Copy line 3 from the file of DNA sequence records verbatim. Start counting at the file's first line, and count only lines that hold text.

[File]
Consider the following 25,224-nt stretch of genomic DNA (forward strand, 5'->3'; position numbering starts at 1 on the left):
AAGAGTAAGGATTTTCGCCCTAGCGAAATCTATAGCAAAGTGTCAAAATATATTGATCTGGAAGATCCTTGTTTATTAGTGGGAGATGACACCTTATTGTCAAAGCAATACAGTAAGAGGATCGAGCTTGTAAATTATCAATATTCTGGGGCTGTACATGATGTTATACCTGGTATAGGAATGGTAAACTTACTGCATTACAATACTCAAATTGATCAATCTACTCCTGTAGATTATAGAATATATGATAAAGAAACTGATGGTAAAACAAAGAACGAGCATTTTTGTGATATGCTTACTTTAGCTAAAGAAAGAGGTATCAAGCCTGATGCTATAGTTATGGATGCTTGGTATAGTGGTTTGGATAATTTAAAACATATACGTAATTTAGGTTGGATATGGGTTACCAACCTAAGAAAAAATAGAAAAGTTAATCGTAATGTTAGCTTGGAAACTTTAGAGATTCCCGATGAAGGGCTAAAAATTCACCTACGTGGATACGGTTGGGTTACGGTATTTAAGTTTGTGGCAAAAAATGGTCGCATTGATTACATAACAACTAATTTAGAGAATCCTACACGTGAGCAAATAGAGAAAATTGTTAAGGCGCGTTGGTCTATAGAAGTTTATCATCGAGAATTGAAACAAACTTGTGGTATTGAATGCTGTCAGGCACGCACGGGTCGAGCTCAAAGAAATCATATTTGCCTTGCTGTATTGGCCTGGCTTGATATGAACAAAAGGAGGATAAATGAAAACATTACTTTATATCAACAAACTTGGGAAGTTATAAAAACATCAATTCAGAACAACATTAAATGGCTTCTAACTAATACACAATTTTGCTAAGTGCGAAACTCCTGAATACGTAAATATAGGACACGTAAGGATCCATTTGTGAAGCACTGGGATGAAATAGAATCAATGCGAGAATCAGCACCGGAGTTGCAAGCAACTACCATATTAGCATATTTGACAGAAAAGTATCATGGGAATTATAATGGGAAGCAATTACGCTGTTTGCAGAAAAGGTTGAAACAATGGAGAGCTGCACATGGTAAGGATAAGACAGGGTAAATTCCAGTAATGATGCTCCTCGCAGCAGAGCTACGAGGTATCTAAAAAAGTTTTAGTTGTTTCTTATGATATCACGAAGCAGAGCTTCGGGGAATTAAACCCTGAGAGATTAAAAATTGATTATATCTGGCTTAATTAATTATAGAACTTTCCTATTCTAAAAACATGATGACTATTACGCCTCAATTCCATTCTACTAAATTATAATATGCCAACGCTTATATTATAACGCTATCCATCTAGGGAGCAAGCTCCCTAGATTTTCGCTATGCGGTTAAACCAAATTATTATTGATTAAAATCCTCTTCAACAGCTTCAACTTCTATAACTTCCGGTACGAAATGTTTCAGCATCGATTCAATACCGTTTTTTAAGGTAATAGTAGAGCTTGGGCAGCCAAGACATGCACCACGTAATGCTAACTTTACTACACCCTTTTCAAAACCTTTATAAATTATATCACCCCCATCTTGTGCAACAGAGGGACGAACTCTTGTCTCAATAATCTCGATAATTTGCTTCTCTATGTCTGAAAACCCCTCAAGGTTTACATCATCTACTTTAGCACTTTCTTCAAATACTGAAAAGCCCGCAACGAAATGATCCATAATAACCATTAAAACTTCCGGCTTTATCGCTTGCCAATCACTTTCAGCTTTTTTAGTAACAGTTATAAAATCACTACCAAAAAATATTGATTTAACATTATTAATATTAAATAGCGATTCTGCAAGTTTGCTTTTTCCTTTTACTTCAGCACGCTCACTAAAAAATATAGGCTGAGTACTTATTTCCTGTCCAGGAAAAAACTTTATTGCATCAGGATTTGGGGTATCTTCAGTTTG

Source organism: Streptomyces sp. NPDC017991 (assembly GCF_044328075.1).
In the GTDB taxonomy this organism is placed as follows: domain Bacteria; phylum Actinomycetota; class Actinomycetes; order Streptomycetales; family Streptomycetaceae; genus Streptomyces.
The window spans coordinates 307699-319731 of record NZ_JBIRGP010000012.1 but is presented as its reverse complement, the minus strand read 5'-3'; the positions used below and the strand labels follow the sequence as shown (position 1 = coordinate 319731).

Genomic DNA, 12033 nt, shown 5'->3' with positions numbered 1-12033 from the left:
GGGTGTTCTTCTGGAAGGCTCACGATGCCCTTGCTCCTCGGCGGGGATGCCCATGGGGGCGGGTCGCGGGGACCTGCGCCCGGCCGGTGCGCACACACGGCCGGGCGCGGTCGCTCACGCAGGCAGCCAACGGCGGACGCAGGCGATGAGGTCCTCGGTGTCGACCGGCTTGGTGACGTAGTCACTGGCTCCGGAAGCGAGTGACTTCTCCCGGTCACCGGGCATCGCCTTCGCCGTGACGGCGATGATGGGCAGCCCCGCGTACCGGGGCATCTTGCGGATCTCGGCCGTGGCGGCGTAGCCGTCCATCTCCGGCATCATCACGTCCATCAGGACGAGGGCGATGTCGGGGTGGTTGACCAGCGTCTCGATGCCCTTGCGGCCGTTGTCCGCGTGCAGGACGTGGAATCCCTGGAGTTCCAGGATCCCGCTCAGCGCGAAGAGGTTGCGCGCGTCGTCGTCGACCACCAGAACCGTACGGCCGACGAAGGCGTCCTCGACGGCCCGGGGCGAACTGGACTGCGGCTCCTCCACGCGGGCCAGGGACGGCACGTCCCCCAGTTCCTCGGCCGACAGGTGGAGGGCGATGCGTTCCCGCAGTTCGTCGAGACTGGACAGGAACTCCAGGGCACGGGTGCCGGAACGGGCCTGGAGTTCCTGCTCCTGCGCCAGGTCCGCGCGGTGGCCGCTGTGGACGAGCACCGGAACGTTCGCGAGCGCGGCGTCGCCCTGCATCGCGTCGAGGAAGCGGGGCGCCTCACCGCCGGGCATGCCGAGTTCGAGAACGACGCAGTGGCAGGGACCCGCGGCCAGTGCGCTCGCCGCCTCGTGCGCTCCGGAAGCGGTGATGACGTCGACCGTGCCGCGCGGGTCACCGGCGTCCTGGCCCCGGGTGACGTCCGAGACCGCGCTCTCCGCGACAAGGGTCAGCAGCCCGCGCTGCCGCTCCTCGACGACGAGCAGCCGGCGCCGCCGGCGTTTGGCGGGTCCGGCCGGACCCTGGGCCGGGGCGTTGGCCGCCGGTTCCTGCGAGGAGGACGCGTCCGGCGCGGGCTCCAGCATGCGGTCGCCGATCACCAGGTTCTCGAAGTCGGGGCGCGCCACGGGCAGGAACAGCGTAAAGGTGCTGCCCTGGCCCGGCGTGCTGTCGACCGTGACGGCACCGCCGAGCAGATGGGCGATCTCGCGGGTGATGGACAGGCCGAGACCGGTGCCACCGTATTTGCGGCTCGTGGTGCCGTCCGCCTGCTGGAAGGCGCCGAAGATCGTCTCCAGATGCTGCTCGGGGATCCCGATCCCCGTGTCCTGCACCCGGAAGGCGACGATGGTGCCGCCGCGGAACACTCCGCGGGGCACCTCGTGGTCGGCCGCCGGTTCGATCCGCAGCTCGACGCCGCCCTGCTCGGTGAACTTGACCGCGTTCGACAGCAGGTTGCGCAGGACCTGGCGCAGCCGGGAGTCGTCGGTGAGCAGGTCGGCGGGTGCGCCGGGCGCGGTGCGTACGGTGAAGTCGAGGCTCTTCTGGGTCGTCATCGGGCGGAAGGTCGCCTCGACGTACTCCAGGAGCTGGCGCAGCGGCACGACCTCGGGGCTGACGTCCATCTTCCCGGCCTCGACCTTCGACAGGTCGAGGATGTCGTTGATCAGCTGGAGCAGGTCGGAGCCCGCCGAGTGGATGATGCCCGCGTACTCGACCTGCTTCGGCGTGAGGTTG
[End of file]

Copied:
Source organism: Streptomyces sp. NPDC017991 (assembly GCF_044328075.1).